listenstohorses wrote:
                I think it a lovely plant that my animals love to eat...I would bring it from Alabama to Missouri if I could convince my other half that it wouldn't get away from me...maybe it is too cold here anyway. 
                 
                Do you know how one prepares it for human consunption?



                -- 
                Fenris Wolf
                
                
                RSPCA-Animadversion
                http://cheetah.webtribe.net/~animadversion/
                
                SHG
                http://the-shg.org
                
                RSPCA Injustice Blog
                http://www.rspcainjustice.blogspot.com/
                
                
              • ryborgryborg268
                Message 7 of 10 , Sep 26, 2009
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                  --- In pfaf@yahoogroups.com, listenstohorses <listenstohorses@...> wrote:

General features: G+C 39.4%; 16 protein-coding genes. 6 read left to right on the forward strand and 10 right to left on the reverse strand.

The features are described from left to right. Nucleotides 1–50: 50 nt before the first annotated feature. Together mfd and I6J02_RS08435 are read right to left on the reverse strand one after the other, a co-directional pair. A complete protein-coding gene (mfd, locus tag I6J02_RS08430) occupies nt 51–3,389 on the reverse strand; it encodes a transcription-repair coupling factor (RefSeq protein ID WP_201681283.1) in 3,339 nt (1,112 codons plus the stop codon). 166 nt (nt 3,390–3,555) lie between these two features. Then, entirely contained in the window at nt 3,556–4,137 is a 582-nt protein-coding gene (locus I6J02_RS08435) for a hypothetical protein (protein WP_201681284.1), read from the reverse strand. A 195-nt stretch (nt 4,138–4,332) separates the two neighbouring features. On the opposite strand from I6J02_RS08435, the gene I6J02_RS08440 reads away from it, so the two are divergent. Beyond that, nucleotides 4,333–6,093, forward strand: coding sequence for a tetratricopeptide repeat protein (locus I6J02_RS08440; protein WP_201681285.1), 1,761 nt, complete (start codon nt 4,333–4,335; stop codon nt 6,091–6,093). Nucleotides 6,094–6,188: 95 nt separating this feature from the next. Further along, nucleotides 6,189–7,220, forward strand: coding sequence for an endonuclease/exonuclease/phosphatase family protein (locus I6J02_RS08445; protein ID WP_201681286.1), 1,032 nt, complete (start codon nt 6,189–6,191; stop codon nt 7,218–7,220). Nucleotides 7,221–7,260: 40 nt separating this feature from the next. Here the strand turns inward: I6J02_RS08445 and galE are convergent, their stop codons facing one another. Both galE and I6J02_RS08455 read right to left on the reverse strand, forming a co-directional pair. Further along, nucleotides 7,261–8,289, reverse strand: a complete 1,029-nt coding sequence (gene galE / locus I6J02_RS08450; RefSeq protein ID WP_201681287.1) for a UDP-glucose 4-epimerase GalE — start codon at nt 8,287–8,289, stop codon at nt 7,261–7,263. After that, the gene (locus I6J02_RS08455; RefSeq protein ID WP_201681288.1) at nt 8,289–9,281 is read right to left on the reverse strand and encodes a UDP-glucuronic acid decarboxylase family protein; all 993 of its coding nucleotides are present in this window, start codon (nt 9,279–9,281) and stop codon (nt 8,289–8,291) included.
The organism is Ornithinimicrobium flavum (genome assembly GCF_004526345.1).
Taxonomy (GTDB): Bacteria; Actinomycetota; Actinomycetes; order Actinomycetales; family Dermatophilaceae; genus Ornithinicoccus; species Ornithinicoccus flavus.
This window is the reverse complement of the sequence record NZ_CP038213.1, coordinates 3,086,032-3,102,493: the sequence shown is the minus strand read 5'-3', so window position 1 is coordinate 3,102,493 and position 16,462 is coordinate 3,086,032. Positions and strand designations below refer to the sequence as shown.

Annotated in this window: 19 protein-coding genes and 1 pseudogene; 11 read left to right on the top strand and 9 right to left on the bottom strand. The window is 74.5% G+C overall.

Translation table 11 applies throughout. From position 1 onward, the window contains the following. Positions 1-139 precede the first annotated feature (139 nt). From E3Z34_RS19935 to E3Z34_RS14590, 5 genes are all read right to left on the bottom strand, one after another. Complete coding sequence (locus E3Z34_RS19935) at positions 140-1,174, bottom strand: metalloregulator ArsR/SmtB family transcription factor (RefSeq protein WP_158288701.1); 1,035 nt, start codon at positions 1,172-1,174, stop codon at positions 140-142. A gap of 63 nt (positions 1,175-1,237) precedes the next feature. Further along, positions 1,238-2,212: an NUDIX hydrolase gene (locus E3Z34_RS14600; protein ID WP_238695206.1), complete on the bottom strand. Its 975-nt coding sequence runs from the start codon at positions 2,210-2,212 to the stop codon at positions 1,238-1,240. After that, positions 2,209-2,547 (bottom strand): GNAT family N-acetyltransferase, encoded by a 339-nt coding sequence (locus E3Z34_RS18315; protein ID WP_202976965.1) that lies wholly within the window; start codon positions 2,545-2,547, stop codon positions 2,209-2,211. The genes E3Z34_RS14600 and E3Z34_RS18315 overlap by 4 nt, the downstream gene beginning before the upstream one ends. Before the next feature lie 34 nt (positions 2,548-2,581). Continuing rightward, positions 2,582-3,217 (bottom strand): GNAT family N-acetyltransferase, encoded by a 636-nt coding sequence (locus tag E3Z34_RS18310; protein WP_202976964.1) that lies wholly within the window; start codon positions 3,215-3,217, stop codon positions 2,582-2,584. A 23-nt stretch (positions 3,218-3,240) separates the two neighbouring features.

>
                  > I think it a lovely plant that my animals love to eat...I would bring it from Alabama to Missouri if I could convince my other half that it wouldn't get away from me...maybe it is too cold here anyway.
                  >
                  > Do you know how one prepares it for human consunption?
                  >no kudzu in the UK as far as i know..saw picture of it in David Jacke's forest garden book entirely covering a house and garden. very vigorous plant with little predation it seems. Think twice think three times and under no circumstances intrduce this plant!
                • Ludd
                  Jim wrote: ... saw picture of it in David Jacke s forest garden book entirely covering a house and garden. very vigorous plant with little predation it seems.
                  Message 8 of 10 , Sep 26, 2009
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                    Jim wrote:

                    ... saw picture of it in David Jacke's forest garden book entirely covering a house and garden. very vigorous plant with little predation it seems. Think twice think three times and under no circumstances intrduce this plant!

                    If you decide against this advice and are in to invasive useful plants
                    in your garden, am happy to post you some Japanese Knotweed root clumps.
                    Tasty young shoots all year round. Should go well with Kudzu.